DAILY MAIL REPORTS ON POTTON AND STOTFOLD 2009...de ja vu? Jan 23. 2013 | Comments (2)
Yet all of them, and thousands of other residents in Stotfold (population 8,500) and surrounding villages, are now having to defend themselves against accusations of racism.
So were their names perhaps on the membership list of the British National Party which was posted anonymously on the internet recently?
Far from it. The 'damning evidence', as it turns out, is contained in council questionnaires, completed in good faith by the likes of the Huckles, to provide feedback on plans to build gipsy camps in the area.
Another permanent site in White City, West London. The Government has told local authorities to find more sites to solve a housing crisis in the gipsy community
Mr Masterton insisted Stotfold was 'too small to cope with the influx'. Mr Bowskill was worried about the added pressure on local services.
The Colliers, the Chalmers and the Huckles cited 'fear of crime'. Someone else thought one of the proposed sites was too near an old people's home.
Another that it was too close a leisure centre. And so it went on...
In the eyes of Mid-Bedfordshire District Council (but no one else of sane mind) this amounted to outrageous racial discrimination.
When the forms started arriving back at what must now feel to many residents more like a politburo than a council headquarters, officials were, metaphorically speaking at least, already waiting with their magnifying glasses to spot every offensive comma and full-stop.
Broadly speaking, concerns about planning matters such as the effect traveller sites would have on traffic or parking were deemed to be legitimate.
Everything else was, well, racist. Or potentially racist.
By the time the exercise was over, all but 400 of the 3,500 replies were marked as in some way offensive and would, therefore, be rejected.
In other words, by Mid-Bedfordshire District Council's calculations, 3,100 racists - or, at any rate, 3,100 people holding racist views - were lurking behind the hanging baskets and privet hedges of Stotfold and places such as Pulloxhill and Upper Caldecote.
'Your correspondence contains statements which may reasonably be considered to be of a racist nature' the 'Bedfordshire 3,000' were informed in letters over the past few months.
The letters bear the name Gary Alderson. Mr Alderson is Director of Environmental and Planning Services at Mid-Bedfordshire District Council.
'Reasonable' is about the last word those residents, or any other taxpayers for that matter, would use to describe Mr Alderson and his colleagues.
They have all the qualities you might expect from such bureaucrats apart, perhaps, from the most important quality of all - common sense.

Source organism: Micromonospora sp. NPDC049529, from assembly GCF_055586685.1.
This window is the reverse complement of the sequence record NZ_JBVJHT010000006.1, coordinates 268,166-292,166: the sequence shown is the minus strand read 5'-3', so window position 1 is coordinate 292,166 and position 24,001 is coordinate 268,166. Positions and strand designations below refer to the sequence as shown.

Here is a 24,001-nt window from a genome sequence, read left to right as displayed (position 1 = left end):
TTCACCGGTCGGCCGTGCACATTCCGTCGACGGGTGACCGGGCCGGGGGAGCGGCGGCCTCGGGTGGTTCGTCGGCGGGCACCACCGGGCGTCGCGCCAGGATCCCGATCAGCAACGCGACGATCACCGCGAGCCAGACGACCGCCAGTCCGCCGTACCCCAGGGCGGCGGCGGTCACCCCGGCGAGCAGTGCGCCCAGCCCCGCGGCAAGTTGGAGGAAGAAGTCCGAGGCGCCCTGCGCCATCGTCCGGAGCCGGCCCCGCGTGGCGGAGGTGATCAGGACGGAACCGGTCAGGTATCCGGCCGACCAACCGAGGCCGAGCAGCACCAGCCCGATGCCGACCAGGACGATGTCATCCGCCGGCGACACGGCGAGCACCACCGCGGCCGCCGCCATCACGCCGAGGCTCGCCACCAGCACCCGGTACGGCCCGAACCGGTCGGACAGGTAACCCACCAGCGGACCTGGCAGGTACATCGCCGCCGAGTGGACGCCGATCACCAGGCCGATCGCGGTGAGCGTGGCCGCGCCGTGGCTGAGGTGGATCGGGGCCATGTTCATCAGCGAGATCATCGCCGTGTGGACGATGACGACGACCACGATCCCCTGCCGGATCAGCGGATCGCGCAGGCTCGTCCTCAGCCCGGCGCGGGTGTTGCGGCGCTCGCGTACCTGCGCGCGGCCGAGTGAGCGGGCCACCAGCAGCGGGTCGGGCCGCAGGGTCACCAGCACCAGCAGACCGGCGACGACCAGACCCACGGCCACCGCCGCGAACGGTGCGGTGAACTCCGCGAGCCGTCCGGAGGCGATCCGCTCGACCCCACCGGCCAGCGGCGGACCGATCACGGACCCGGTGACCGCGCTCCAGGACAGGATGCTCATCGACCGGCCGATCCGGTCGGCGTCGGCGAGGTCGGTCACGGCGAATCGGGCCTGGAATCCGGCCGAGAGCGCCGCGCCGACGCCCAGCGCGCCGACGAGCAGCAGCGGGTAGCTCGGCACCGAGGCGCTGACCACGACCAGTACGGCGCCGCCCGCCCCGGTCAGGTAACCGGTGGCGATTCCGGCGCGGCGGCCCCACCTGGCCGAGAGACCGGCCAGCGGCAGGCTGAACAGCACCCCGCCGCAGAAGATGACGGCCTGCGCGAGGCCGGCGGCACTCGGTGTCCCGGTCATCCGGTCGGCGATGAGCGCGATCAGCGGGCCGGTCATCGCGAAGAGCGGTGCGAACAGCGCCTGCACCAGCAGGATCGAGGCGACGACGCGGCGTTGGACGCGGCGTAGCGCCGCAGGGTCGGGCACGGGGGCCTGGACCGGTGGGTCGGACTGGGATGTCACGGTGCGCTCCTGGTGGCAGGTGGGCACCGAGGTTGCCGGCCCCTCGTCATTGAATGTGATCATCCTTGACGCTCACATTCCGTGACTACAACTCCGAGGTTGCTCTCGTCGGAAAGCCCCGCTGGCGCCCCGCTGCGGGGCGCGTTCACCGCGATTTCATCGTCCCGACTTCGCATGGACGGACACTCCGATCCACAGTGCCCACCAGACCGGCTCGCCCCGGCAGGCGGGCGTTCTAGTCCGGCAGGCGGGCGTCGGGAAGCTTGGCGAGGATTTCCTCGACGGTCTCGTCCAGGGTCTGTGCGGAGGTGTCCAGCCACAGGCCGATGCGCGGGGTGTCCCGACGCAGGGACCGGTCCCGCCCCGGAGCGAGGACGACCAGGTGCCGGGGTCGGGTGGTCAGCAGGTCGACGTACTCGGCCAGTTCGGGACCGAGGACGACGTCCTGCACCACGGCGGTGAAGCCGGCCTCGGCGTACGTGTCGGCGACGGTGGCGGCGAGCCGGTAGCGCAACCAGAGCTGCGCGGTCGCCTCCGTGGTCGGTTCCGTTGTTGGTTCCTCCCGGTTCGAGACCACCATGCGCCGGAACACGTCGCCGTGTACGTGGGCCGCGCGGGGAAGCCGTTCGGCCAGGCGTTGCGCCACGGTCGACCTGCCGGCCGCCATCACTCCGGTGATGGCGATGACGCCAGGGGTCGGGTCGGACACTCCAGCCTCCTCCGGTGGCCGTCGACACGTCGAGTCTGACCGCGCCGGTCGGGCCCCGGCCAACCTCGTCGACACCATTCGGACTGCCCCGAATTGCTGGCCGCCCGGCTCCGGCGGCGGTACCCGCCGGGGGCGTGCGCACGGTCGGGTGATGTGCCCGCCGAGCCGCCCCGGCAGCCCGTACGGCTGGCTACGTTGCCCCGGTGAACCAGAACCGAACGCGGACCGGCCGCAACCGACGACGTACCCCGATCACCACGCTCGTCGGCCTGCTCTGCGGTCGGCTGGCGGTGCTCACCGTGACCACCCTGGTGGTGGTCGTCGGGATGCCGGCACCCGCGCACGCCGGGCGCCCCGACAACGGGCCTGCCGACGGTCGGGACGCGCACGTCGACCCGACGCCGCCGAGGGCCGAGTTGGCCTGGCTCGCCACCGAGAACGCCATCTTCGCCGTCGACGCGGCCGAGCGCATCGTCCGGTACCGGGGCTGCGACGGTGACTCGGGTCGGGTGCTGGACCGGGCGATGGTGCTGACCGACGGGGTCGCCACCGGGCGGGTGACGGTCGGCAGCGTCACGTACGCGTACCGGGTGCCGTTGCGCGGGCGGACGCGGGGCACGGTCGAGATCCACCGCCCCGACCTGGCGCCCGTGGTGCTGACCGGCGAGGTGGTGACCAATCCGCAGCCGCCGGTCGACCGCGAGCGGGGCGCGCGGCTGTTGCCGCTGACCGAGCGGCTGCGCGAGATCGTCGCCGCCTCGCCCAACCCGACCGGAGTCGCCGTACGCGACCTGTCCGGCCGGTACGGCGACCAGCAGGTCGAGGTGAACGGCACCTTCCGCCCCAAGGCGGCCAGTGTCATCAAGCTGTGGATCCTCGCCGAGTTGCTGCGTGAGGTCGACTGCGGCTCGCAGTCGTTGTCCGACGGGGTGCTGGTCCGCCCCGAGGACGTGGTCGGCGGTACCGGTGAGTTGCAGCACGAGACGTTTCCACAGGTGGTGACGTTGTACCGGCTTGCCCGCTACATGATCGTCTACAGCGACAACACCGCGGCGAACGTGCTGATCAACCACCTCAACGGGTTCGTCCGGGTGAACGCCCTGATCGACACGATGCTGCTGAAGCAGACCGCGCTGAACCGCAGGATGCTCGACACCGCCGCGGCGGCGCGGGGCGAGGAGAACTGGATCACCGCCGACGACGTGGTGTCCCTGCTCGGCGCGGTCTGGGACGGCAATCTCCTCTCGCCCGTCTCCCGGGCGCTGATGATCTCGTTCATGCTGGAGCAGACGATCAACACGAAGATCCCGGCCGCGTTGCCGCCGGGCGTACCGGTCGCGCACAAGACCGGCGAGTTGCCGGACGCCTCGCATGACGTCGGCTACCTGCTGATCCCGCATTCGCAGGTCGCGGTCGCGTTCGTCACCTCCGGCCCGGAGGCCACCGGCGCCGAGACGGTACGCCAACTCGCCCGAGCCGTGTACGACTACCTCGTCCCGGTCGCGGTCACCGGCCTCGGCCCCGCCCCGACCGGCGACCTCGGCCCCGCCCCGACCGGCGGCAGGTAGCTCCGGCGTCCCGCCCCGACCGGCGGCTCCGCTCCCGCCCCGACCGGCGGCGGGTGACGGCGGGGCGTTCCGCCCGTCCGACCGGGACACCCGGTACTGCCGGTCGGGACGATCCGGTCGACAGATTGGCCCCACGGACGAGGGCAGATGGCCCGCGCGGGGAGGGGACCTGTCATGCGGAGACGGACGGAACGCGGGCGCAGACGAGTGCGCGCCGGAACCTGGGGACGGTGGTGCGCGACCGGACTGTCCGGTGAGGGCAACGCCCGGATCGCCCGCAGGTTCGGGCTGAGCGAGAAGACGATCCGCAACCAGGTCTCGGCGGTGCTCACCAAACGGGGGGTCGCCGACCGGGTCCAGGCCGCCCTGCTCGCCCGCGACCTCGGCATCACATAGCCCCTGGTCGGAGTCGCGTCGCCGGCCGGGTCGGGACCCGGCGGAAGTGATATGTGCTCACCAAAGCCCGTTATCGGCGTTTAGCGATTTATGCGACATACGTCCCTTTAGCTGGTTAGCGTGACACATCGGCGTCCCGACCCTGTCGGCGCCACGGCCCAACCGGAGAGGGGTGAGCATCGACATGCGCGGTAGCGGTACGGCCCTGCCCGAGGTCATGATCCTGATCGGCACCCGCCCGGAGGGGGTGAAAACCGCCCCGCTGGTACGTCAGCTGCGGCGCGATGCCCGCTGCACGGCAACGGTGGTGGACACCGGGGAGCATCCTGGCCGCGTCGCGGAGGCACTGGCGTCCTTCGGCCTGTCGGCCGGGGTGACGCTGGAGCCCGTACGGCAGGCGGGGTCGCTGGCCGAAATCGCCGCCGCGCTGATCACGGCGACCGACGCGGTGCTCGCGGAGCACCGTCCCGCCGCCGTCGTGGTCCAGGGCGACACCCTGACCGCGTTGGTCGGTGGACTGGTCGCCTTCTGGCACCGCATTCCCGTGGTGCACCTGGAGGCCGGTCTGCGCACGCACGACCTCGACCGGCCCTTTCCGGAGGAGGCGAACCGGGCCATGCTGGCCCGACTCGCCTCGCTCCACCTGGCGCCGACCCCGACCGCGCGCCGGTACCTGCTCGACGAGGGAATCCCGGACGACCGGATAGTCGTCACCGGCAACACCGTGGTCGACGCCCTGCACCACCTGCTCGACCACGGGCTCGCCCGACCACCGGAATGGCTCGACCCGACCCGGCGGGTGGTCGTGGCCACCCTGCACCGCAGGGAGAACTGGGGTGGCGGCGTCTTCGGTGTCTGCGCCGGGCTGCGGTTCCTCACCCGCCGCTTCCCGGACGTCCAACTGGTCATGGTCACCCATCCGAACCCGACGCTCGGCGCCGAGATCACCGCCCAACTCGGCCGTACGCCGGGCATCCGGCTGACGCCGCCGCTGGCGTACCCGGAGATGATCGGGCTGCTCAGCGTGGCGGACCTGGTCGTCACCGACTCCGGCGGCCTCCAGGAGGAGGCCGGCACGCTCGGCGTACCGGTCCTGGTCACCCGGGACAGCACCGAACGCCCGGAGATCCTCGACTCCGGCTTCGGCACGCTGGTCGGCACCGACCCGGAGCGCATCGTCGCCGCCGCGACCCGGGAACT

Managing to demonise 3,000 of the law-abiding citizens you are supposed to be representing takes some doing, after all.
But, then, law-abiding citizens come a distant second these days to travellers with a reputation for lawlessness and anti-social behaviour.
Mr Alderson, we discovered, lives in a big mews house at the end of a private drive in Biggleswade alongside a river.
There is no chance, of course, of a gipsy landing on his doorstep.
For Mr Alderson epitomises the pernicious culture of political correctness which pervades town and county halls - and many other walks of life - in the UK.
Nowhere is this more prevalent than in relation to gipsies and travellers. There are two themes.
One is that travellers are invariably cast as victims.
The other, that criticisms by residents are almost always viewed as unfounded, exaggerated or based on media distortion.
An amendment to race relations legislation in 2000, which resulted in Irish travellers being legally accepted as an ethnic group like their Romany counterparts, has given council officials almost carte blanche to put their interests before those of just about everyone else.
It is Irish travellers, of course, who have already been blamed for causing so many problems in Bedfordshire and elsewhere in Britain.
This is why the 'fear of crime' featured on so many of those questionnaires, and why a so-called consultation process turned into a politically correct witch-hunt.
The result is that residents from Newcastle to Newquay are now employing solicitors to help them fill in these forms so that their views will not be rejected as 'racist'.
Already, one group in Waltham Abbey, Essex has raised £10,000 to help them fight proposed traveller sites.
The Essex group's chairman Mike Smith told me: 'It's so easy for views to be construed as racist and disregarded by the council, for example if you mention falling property prices and rises in criminality in relation to gipsies.
'Frankly, it's outrageous that we are having to spend so much money on hiring lawyers and planning experts so our voices can be heard.'
Nevertheless, such legal advice will be badly needed because the Government has told local councils they have to find more sites over the next three years to solve an apparent 'housing crisis' in the gipsy community.
Mid-Bedfordshire already has 15 such camps. The authority has to find a further 22 pitches. Typically, a pitch may contain a building, parking space, and one or more caravans.